The winter racing season is underway at the Meadowlands Racetrack and reports say wagering is up … by a lot. Jeff Gural, Chairman of the New Meadowlands Racetrack, tells NJ Today Managing Editor Mike Schneider that lessons learned from the first year of operation have helped to put the racetrack on a more profitable course.
Gural touted the number of bets placed, citing last Saturday as a prime example. “They bet more on a normal card than they did last year on the Meadowlands Pace night which is your biggest night,” he said.
Gural and his team has tried different tactics to attract gamblers, most notably by rewarding their most loyal customer with rebates, much like the way casinos comp their regular customers.
“Well some people came to me and said we bet $30,000 a day at your track, maybe we’ll bet $300,000 a day if we could negotiate a better deal for ourselves because the way it works today the biggest betters get rebates.”
Gural and his group aren’t done changing things around. Come Thanksgiving, the Meadowlands’ new grandstand will open to the public. The fall opening is by design, said Gural, because New Jerseyans head to the shore in droves during the dog days of summer.
“When it’s not the summer, I think we’re one of the entertainment options that people have,” Gural said. “So what we’ve learned is that people actually like it better in the winter, in the fall. So we’re gonna, rather than race on Thursday like we’re doing now, we’re going to race fewer Thursdays and more weekends and we’re going to start right before Thanksgiving and then go from there.”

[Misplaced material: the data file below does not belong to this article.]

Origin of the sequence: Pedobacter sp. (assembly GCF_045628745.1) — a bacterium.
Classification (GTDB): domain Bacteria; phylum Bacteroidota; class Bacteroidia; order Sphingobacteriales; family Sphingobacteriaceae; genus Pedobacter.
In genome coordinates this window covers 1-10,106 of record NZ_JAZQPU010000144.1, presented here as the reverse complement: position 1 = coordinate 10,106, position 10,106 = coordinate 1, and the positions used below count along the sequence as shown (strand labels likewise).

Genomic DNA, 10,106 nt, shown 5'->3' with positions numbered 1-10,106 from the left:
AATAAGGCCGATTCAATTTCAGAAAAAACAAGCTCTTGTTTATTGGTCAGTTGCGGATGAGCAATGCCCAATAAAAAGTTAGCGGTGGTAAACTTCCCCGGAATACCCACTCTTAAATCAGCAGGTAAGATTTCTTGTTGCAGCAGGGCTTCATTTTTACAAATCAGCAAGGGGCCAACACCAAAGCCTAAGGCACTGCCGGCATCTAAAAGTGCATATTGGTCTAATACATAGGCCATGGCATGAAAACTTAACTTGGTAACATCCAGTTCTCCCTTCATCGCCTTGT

After getting legislative approval by the Assembly and the Senate, a bill that would allow gamblers to bet on casino games in Atlantic City over the Internet is now in the hands of Gov. Christie. Gural has been a vocal opponent against the bill, arguing that it would have a devastating effect on the racetracks and harm jobs in Atlantic City.
Despite the positive numbers of late, Gural is hesitant to say that he is glad to have taken over the Meadowlands Racetrack.
“I’m 70 years old, I’m working harder now than I ever worked,” he said. “One good thing for me is I sort of control the sport because the Meadowlands is the dominant track in the sport of harnessing.”
He’s still holding out hope that the state will allow casinos at racetracks, saying it was a determining factor in his decision to take over the racetrack.
“I just don’t think they’re going to allow people to just to go to New York and Pennsylvania forever,” he said. “I think the governor is right to want to save Atlantic City but obviously Revel’s been a major, shockingly major disappointment, and I think they’ve got their work cut out for them. Hopefully, we can work together in the future and we can help them cause as I said publicly we would pay a much higher tax rate. We would pay $350 million a year to the state and all of the casinos combined in Atlantic City only pay about $220 million, so you would think somehow there’s a way to work together on this.”